Rosalino Sánchez Félix, better known as Chalino Sánchez, was a Mexican immigrant from a small ranch named Las Flechas near Culiacan, Sinaloa. He became a narcocorrido star in Los Angeles during the late ‘80s and early ‘90s before an untimely, violent death. His valiant songs chronicled the lives of fearless self-made men in clandestine businesses and resonated with the Latino communities of Southern California, even stronger posthumously.

Growing up in the city of Watts, prolific Salvadoran-American filmmaker Michael Flores remembers that a recurrent topic of playground conversation was whether Tupac or Chalino was more “gangster.” The Meixcan singer-songwriter had achieved legendary status by transforming an underground music scene of mixtapes sold in swap meets into a popular and profitable subgenre.

Flores’ short film Chalino, which had its world premiere at the Los Angeles Latino International Film Festival (LALIFF), documents a day in the life of the ambitious performer in 1992, as he simultaneously reached the end of the line and made national headlines. “He is so legendary in terms of being a symbol for the American dream. He came to the U.S. for opportunities, le queria comprar la casita a su vieja.’ That’s the dream that everybody comes here to do, but unfortunately destiny had different plans for him,” the director told Remezcla.

Wearing the artist’s emblematic white cowboy hat, Matias Ponce, Flores’ longtime friend, plays Chalino, who’s shown discussing the future with his brother Lazaro Sánchez (Manny H. Hernandez). They were getting ready to head out for a show after receiving repeated death threats. Flores’ filmed the sequences that construct this 15-minute story with dynamic handheld cinematography, walking behind his characters and later using the camera as Chalino’s point of view.

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For Flores, it was important to shoot his fictional account of the events in the cities in Southeast and South Los Angeles, Chalino’s own stomping grounds. “We shot it all where I grew up, so my aunt’s house in Watts, the house I grew up in Watts, my grandfather’s beauty salon right next to Huntington Park, we went to HP to shoot the exteriors of las cantinas out there, and then we went to Paramount to pick up [footage of] the horses that many Latino families have there.”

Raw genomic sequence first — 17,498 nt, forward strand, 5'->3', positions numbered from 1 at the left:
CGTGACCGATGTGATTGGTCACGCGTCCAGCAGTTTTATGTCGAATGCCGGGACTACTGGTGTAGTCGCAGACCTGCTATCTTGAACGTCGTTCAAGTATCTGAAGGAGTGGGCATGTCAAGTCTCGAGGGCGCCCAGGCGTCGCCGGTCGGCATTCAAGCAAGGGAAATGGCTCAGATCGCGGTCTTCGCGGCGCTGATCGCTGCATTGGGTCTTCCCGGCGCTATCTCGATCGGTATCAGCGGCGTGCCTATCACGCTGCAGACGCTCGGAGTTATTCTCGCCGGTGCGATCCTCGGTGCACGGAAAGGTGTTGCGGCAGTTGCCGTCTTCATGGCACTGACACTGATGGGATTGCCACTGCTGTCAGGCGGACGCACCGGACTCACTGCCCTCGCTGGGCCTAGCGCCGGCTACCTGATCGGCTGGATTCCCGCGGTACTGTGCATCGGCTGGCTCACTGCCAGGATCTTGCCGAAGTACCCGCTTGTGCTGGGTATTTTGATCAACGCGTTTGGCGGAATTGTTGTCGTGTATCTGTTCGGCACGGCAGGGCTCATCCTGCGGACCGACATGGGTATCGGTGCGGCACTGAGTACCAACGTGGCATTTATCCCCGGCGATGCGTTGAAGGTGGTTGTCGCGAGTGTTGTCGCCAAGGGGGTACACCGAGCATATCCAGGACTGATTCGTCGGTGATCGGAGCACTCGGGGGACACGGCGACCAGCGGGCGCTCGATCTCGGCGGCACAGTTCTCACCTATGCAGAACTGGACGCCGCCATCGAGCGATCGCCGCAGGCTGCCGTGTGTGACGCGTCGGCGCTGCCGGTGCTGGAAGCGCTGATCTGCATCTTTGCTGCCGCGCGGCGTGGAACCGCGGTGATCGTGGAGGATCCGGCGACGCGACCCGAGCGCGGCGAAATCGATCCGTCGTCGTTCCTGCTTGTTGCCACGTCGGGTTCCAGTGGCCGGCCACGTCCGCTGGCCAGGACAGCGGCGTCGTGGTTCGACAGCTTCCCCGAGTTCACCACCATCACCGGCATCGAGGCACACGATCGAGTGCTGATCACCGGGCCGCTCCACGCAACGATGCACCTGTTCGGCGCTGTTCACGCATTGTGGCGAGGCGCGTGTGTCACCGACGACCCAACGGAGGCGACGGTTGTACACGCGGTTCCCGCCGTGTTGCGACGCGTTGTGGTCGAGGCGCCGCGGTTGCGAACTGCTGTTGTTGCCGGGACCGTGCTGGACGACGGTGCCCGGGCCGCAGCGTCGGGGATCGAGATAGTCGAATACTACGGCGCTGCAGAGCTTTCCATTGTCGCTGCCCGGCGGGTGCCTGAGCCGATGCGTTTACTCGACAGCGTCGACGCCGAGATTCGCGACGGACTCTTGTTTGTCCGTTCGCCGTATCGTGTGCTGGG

Besides the authenticity of the locations, Flores was also concerned with the nuance in language that making a movie with Culichi characters entailed. Having previously directed two shorts in El Salvador, Mi tesoro and La campana, he knew that having actors speak with the right accent and jargon is key to accurately representing a specific community. Flores first wrote the screenplay in Salvadoran Spanish, and then enlisted his comadre Marta Espinoza, a Sinaloa native, to rewrite the dialogue with the right phrases. Espinoza was also in charge of finding the costumes that would resemble what men in Chalino’s circles wore at the time, particularly their extravagant shirts.

Evidently, like with any other narrative about a famed musician, Flores needed access to at least one of Chalino’s tracks. To secure this, he met with prominent producer Pedro Rivera, the owner of the pioneering, family-owned record label Cintas Acuario, who signed Chalino in his heyday, and who is the patriarch of the Rivera family. Described by Flores as a “big cultural monument in South Central,” Cintas Acuario was around even before its hip-hop counterpart Death Row Records, and served as a platform for Latino artists to reach their fan base. Convinced by Flores’ vision, Rivera granted him the rights to Chalino’s song “Régulo Sánchez,” performed with Los Amables del Norte.

“It’s a glimpse of the aesthetic of that world, of these people, and of the circumstances,” said Flores about his intentions with Chalino, which he based on publicly available information, since he didn’t have access to the family or those close to him. It’s his intention, however, to expand the short into a larger production that will hopefully allow him to dig deeper into who the star was. “If we do manage to get a long-from version I can bring in the real people, interview them, bring them in as co-writers, and try to do the story more justice.”